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Monday, May 2, 2011

Joblessness for African-Americans in Michigan, higher than Caucasians, by double-digits

MIAMI - MARCH 27:  Gregory Tai, who lost his j... Image by Getty Images 
new research brief from the Economic Policy Institute, cites that the pain of joblessness in Michigan has been particularly harsh for the African American community.

Sadly, in Michigan African-Americans have experienced unemployment rates either 20 percent or higher in virtually every quarter since early 2009; including holding on to a 2010 annual unemployment rate of 23.4 percent. 

In a stark and shocking contrast, Caucasian unemployment rates in the state declined from a peak of 12.7 percent during the last quarter of 2009 to 9.5 percent in the last quarter of 2010.

To add further evidence that the recession that began in late 2007 has impacted this minority group in 2008, the 12.2 percent jobless rate for African-Americans closely matched the 12.7 recession’s rate in 2009 for Caucasians, in the state.

One key employment segment which can be directly tied to the increasing jobless rates for African-Americans in Michigan is the consolidation of the "Big Three" automobile manufacturers, Ford, General Motors and Chrysler, LLC. In 2009, Seven General Motors plants closed in Michigan, including towns will high-to-medium African-American populations Ypsilanti, Pontiac and Flint. 
"One of the engines of the black middle class has been the auto sector," says John Schmitt, an economist who studies the issue at the Center for Economic and Policy Research, to USA Today.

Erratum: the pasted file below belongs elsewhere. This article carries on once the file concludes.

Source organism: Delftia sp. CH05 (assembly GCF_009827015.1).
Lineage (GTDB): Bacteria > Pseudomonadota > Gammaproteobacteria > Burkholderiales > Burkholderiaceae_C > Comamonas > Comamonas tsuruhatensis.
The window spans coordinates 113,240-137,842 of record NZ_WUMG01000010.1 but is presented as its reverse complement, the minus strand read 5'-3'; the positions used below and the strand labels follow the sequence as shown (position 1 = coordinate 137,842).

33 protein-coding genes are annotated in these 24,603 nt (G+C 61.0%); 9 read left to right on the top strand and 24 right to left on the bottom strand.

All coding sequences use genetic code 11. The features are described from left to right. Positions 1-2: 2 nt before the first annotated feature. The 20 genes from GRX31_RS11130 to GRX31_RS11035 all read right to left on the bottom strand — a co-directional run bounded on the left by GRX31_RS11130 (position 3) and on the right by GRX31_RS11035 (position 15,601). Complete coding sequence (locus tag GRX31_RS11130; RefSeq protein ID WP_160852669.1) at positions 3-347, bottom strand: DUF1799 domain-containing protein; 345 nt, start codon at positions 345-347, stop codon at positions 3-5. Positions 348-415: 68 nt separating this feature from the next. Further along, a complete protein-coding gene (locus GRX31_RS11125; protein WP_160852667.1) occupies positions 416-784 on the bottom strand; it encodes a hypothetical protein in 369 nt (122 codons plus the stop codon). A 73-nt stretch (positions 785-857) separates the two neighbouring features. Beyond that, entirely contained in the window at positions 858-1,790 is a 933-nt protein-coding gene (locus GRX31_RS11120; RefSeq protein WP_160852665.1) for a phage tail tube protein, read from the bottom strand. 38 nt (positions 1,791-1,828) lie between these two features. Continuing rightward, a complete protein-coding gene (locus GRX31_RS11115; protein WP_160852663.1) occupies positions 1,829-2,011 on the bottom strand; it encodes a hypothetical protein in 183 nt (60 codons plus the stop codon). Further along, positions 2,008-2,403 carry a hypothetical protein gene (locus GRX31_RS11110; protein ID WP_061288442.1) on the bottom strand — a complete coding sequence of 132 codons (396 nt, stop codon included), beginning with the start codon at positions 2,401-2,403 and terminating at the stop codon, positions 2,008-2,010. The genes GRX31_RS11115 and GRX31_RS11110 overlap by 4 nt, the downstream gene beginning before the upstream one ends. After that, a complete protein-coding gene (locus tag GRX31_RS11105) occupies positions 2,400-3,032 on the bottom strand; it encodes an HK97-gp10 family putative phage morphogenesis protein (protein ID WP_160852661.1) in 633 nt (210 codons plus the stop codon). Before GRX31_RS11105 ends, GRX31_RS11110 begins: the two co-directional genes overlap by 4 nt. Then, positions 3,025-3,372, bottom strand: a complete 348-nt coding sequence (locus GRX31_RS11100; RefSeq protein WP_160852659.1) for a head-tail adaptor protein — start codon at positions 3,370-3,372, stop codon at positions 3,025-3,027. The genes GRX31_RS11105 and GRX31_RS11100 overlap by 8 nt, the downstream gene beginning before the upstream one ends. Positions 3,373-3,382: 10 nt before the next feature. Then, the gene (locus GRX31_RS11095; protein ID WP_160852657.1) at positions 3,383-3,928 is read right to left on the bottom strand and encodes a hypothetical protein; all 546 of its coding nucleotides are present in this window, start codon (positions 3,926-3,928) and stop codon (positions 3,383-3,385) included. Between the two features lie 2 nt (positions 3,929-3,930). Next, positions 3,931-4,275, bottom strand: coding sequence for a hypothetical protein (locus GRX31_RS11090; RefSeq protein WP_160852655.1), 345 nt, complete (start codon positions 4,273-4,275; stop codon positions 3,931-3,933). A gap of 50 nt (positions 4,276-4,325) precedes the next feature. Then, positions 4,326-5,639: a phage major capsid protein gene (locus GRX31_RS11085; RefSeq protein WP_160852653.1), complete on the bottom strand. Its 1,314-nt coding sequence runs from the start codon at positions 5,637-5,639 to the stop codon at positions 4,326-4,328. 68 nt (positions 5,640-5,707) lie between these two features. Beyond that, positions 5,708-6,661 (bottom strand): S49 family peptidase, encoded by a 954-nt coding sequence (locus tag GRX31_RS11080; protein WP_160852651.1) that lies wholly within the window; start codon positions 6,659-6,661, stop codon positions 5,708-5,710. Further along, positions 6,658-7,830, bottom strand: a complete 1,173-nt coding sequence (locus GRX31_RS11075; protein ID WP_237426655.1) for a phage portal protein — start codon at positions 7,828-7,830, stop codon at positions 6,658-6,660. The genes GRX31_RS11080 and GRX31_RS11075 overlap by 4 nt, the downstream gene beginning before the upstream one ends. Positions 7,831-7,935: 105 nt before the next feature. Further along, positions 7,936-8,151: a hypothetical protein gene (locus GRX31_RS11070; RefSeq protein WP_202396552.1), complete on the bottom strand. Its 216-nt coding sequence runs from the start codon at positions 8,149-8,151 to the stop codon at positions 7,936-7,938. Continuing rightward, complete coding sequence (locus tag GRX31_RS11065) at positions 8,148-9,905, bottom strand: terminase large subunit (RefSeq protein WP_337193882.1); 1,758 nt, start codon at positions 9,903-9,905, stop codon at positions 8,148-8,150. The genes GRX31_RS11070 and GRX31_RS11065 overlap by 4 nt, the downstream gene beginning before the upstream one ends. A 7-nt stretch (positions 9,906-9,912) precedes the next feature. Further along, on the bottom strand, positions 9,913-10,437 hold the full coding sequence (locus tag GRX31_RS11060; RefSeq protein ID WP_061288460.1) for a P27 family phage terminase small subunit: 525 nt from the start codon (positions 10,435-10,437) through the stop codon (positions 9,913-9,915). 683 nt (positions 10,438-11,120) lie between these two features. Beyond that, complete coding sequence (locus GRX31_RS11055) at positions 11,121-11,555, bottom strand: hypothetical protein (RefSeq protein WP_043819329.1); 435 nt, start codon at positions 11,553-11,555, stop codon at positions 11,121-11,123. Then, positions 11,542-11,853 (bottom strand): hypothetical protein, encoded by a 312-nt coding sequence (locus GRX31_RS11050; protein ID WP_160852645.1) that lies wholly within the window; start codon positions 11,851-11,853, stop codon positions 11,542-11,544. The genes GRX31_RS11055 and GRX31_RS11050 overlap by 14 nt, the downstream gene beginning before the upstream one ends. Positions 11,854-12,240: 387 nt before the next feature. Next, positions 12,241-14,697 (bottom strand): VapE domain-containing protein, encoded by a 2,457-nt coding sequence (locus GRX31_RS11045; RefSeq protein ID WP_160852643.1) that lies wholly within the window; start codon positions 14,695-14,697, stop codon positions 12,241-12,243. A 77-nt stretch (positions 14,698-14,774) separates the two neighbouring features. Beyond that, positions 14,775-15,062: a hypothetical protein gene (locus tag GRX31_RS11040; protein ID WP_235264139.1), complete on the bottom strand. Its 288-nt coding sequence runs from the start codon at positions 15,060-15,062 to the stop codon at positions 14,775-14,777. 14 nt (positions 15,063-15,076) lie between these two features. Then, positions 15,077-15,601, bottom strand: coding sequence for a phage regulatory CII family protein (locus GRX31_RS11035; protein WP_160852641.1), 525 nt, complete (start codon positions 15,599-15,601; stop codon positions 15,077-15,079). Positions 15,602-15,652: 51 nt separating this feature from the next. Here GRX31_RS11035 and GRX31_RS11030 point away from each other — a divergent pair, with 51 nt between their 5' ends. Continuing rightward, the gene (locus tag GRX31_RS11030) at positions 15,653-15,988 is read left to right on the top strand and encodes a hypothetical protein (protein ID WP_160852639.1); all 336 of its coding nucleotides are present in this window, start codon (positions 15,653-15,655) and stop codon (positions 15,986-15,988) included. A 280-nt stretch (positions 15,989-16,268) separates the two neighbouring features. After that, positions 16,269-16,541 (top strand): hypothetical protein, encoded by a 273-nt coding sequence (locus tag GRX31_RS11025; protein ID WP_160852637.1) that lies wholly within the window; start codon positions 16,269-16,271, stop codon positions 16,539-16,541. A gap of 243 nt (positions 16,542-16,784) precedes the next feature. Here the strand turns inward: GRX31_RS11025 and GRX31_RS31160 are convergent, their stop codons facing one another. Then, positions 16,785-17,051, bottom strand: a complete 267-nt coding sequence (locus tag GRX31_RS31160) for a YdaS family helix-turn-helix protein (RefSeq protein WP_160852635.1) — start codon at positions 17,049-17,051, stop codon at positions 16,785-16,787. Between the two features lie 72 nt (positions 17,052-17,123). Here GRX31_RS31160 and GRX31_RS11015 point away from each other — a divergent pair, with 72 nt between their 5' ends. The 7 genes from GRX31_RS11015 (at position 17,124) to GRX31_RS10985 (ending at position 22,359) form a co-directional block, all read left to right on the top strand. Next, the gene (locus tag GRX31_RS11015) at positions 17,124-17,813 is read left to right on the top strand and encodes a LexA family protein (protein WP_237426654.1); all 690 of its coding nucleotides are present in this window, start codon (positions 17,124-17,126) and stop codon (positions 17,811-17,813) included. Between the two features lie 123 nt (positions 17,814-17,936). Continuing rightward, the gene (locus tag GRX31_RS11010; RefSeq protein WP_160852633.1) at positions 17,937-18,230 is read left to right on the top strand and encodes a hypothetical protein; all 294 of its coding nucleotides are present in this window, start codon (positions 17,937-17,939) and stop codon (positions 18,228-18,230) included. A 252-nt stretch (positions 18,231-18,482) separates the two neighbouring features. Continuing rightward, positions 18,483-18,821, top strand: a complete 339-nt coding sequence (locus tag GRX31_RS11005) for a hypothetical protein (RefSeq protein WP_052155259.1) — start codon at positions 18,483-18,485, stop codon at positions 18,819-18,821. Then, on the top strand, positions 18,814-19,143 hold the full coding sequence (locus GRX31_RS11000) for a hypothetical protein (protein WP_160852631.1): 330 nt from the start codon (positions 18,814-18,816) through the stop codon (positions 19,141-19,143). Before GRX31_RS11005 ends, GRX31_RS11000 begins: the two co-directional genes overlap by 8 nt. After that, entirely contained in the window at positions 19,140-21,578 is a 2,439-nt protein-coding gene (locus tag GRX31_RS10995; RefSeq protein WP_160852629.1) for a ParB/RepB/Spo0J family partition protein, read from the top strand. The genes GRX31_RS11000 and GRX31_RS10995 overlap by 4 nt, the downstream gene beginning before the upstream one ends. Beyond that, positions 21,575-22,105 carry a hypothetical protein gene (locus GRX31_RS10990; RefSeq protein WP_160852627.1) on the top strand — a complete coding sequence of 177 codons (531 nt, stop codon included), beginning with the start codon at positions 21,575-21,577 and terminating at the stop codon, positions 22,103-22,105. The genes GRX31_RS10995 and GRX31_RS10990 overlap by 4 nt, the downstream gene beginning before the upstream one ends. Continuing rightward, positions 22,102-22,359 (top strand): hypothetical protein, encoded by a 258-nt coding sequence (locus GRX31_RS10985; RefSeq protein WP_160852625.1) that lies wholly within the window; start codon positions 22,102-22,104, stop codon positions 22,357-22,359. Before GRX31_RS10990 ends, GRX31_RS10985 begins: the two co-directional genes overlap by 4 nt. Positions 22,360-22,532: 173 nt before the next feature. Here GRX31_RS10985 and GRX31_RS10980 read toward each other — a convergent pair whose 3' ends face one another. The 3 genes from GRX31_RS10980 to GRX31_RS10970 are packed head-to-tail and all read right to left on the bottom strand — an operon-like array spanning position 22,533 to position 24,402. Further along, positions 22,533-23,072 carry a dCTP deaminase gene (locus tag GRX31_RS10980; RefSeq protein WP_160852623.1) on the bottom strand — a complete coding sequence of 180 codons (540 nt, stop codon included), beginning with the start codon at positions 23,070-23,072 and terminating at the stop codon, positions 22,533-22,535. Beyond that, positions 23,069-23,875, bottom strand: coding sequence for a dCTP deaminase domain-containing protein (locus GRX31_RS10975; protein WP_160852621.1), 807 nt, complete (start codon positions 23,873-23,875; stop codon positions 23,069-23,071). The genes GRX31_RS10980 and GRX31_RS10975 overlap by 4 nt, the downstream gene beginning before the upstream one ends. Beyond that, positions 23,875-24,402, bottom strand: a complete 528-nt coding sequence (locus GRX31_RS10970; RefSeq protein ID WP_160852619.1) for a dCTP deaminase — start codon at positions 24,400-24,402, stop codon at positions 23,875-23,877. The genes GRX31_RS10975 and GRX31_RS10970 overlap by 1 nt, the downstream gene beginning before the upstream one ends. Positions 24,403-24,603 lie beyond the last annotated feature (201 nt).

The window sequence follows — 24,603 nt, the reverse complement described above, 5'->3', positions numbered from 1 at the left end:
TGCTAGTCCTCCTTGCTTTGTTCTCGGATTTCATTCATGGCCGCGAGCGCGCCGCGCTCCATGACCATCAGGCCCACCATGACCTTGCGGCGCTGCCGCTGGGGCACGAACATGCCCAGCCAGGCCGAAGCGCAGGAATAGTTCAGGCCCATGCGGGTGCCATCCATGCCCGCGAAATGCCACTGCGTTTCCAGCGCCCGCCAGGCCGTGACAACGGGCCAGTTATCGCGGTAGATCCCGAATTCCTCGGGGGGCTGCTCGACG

"In the late 1970s, one of every 50 African Americans in the U.S. was working in the auto sector. These jobs were the best jobs. Particularly for African Americans who had migrated from the South, these were the culmination of a long upward trajectory of economic mobility."
Ironically in 2010, Michigan’s African American unemployment rate was 47 percent higher than the 15.9 percent national average of unemployment for African Americans.
"The Michigan economy has a long way to go to a solid recovery. With the future of the U.S. auto industry remaining precarious, Michigan’s economic future will continue to be fragile for some time," stated in the Economic Policy Institute report.  
"The pain and uncertainty of the Great Recession has been felt disproportionately by Michigan’s African-American workforce. Until the Michigan economy gets solidly on track, these disparities are likely to persist."


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